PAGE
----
Frederik Zuiderveen Borgesius, A New Regulatory Approach for Behavioral Targeting

Frederik Zuiderveen Borgesius, A New Regulatory Approach for Behavioral Targeting

Comment by: Omer Tene

PLSC 2013

Workshop draft abstract:

Behavioral targeting forms the core of many privacy related questions on the Internet. It is an early example of ambient intelligence, technology that senses and anticipates people’s behavior to adapt the environment to their needs. This makes behavioral targeting a good case study to examine some of the difficulties that privacy law faces in the twenty-first century.

The paper concerns the following question. In the context of behavioral targeting, how could regulation be improved to protect privacy, without unduly restricting the freedom of choice of Internet users?

The paper explores two ways of privacy protection. The first focuses on empowering the individual, for example by requiring companies to obtain informed consent of the individual before data processing takes place. In Europe for instance, personal data “must be processed fairly for specified purposes and on the basis of the consent of the person concerned or some other legitimate basis laid down by law” (article 8 of the Charter of Fundamental Rights of the European Union). The phrase “on the basis of the consent of the person” seems to be a loophole in the regime, as many Internet users click “I agree” to any statement that is presented to them. Insights from behavioral economics cast doubt on the effectiveness of the empowerment approach as a privacy protection measure.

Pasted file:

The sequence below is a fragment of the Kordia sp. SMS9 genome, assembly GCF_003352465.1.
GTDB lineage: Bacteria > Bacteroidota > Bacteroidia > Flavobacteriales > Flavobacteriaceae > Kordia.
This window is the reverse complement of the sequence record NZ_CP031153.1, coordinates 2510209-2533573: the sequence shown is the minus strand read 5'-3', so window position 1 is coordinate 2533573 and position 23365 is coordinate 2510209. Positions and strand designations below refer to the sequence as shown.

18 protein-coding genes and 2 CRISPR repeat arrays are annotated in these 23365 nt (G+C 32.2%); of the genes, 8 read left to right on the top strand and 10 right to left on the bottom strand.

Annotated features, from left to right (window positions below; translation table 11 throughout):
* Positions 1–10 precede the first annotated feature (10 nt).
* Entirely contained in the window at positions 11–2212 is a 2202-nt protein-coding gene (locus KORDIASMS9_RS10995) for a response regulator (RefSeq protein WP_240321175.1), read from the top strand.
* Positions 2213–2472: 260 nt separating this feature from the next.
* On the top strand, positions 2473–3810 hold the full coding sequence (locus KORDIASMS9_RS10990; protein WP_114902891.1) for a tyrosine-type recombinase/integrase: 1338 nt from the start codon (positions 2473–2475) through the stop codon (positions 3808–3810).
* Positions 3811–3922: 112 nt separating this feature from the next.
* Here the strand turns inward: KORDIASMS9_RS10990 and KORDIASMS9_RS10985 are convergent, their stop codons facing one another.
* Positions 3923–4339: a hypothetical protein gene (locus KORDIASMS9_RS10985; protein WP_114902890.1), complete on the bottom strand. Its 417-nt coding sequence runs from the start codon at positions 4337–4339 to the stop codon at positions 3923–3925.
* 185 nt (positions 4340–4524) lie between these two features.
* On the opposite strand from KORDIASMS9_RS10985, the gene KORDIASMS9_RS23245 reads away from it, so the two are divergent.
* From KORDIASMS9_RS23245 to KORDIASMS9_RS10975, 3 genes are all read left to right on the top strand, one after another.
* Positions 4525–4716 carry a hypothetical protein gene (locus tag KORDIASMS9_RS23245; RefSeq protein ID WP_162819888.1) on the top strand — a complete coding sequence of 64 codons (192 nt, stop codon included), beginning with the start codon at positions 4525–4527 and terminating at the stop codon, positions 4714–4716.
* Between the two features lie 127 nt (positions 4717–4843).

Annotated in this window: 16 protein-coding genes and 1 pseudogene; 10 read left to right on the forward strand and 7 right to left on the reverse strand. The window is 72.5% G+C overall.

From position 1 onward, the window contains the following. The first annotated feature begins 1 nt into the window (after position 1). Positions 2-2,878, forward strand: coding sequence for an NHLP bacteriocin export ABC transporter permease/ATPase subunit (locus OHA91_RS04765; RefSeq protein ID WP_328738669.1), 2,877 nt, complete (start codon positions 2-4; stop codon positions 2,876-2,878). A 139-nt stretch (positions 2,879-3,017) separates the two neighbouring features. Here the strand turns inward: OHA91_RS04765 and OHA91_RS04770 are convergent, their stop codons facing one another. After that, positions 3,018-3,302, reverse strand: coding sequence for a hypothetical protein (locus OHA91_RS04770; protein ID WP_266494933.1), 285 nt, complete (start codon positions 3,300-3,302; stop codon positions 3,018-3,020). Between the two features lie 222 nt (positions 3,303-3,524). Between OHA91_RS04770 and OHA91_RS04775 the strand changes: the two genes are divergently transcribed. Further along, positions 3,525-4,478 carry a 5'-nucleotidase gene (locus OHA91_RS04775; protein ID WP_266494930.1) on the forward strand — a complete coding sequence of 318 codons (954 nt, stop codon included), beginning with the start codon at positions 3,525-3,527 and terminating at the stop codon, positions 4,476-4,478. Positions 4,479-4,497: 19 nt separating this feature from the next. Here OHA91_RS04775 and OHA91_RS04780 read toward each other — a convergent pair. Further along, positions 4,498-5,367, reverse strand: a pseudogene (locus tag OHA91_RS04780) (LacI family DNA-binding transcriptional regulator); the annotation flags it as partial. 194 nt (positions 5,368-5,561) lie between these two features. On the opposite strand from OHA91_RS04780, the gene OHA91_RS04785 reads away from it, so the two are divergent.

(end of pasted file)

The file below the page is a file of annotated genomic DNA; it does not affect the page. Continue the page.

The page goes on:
The second approach focuses on protecting rather than empowering the individual. If aiming to empower people is not the right tactic to protect privacy, maybe specific prohibitions could be introduced. Some might say that the tracking of Internet users is not proportional to the purposes of marketers, and therefore should be prohibited

altogether. But less extreme measures can be envisaged. Perhaps different rules could apply to different circumstances. Are data gathered while Internet users are looking to buy shoes, less sensitive than data that reveal which books they consider buying or which online newspapers they read? Do truly innocent data exist?

One of the most difficult issues would be how to balance such prohibitions with personal autonomy, since prohibitions appear to limit people’s freedom of choice. The paper draws inspiration from consumer law, where similar problems arise. When should the law protect rather than empower the individual? A careful balance would have to be struck between protecting people and respecting their  freedom of choice. The paper concludes with recommendations to improve privacy protection, without unduly restricting people’s freedom of choice.